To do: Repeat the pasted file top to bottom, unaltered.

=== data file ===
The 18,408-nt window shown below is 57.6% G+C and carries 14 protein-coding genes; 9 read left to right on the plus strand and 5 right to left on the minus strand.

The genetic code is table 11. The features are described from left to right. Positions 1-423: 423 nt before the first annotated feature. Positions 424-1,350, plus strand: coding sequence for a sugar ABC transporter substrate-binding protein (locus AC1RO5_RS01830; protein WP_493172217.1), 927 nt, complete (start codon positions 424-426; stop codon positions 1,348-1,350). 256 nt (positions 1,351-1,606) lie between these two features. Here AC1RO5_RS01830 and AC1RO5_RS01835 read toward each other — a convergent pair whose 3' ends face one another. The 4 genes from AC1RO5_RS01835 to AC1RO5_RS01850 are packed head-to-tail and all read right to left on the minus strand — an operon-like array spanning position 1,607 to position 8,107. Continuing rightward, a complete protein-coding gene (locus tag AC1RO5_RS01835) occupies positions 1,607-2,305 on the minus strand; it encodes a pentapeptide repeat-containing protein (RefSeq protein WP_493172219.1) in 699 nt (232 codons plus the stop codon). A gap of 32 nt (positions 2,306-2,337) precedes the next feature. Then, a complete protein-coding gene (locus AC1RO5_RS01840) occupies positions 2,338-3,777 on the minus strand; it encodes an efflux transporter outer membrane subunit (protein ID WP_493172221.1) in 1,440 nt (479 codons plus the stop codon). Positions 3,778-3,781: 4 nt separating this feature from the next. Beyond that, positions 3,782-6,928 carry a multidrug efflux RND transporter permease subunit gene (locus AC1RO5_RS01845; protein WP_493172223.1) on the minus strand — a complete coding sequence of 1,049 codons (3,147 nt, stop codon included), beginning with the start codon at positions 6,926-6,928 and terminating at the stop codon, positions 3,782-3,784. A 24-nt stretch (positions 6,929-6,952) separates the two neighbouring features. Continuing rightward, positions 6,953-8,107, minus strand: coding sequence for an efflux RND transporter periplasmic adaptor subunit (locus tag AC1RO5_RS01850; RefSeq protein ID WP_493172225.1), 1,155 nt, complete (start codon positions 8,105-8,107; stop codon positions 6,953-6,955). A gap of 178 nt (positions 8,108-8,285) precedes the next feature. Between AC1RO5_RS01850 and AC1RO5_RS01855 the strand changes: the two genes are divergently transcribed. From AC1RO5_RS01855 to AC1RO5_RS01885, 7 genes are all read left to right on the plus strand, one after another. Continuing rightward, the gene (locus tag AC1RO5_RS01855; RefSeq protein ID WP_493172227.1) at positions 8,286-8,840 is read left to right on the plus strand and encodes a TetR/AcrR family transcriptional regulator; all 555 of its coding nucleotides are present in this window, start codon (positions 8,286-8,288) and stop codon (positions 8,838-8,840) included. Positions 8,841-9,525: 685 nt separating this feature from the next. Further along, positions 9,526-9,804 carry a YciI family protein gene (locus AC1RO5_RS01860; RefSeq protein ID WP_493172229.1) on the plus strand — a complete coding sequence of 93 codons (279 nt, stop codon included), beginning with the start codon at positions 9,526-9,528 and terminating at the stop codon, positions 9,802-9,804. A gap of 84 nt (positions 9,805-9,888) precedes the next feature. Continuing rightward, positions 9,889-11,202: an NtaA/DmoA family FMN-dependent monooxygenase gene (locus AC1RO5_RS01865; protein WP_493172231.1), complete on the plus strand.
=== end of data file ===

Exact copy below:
The 18,408-nt window shown below is 57.6% G+C and carries 14 protein-coding genes; 9 read left to right on the plus strand and 5 right to left on the minus strand.

The genetic code is table 11. The features are described from left to right. Positions 1-423: 423 nt before the first annotated feature. Positions 424-1,350, plus strand: coding sequence for a sugar ABC transporter substrate-binding protein (locus AC1RO5_RS01830; protein WP_493172217.1), 927 nt, complete (start codon positions 424-426; stop codon positions 1,348-1,350). 256 nt (positions 1,351-1,606) lie between these two features. Here AC1RO5_RS01830 and AC1RO5_RS01835 read toward each other — a convergent pair whose 3' ends face one another. The 4 genes from AC1RO5_RS01835 to AC1RO5_RS01850 are packed head-to-tail and all read right to left on the minus strand — an operon-like array spanning position 1,607 to position 8,107. Continuing rightward, a complete protein-coding gene (locus tag AC1RO5_RS01835) occupies positions 1,607-2,305 on the minus strand; it encodes a pentapeptide repeat-containing protein (RefSeq protein WP_493172219.1) in 699 nt (232 codons plus the stop codon). A gap of 32 nt (positions 2,306-2,337) precedes the next feature. Then, a complete protein-coding gene (locus AC1RO5_RS01840) occupies positions 2,338-3,777 on the minus strand; it encodes an efflux transporter outer membrane subunit (protein ID WP_493172221.1) in 1,440 nt (479 codons plus the stop codon). Positions 3,778-3,781: 4 nt separating this feature from the next. Beyond that, positions 3,782-6,928 carry a multidrug efflux RND transporter permease subunit gene (locus AC1RO5_RS01845; protein WP_493172223.1) on the minus strand — a complete coding sequence of 1,049 codons (3,147 nt, stop codon included), beginning with the start codon at positions 6,926-6,928 and terminating at the stop codon, positions 3,782-3,784. A 24-nt stretch (positions 6,929-6,952) separates the two neighbouring features. Continuing rightward, positions 6,953-8,107, minus strand: coding sequence for an efflux RND transporter periplasmic adaptor subunit (locus tag AC1RO5_RS01850; RefSeq protein ID WP_493172225.1), 1,155 nt, complete (start codon positions 8,105-8,107; stop codon positions 6,953-6,955). A gap of 178 nt (positions 8,108-8,285) precedes the next feature. Between AC1RO5_RS01850 and AC1RO5_RS01855 the strand changes: the two genes are divergently transcribed. From AC1RO5_RS01855 to AC1RO5_RS01885, 7 genes are all read left to right on the plus strand, one after another. Continuing rightward, the gene (locus tag AC1RO5_RS01855; RefSeq protein ID WP_493172227.1) at positions 8,286-8,840 is read left to right on the plus strand and encodes a TetR/AcrR family transcriptional regulator; all 555 of its coding nucleotides are present in this window, start codon (positions 8,286-8,288) and stop codon (positions 8,838-8,840) included. Positions 8,841-9,525: 685 nt separating this feature from the next. Further along, positions 9,526-9,804 carry a YciI family protein gene (locus AC1RO5_RS01860; RefSeq protein ID WP_493172229.1) on the plus strand — a complete coding sequence of 93 codons (279 nt, stop codon included), beginning with the start codon at positions 9,526-9,528 and terminating at the stop codon, positions 9,802-9,804. A gap of 84 nt (positions 9,805-9,888) precedes the next feature. Continuing rightward, positions 9,889-11,202: an NtaA/DmoA family FMN-dependent monooxygenase gene (locus AC1RO5_RS01865; protein WP_493172231.1), complete on the plus strand.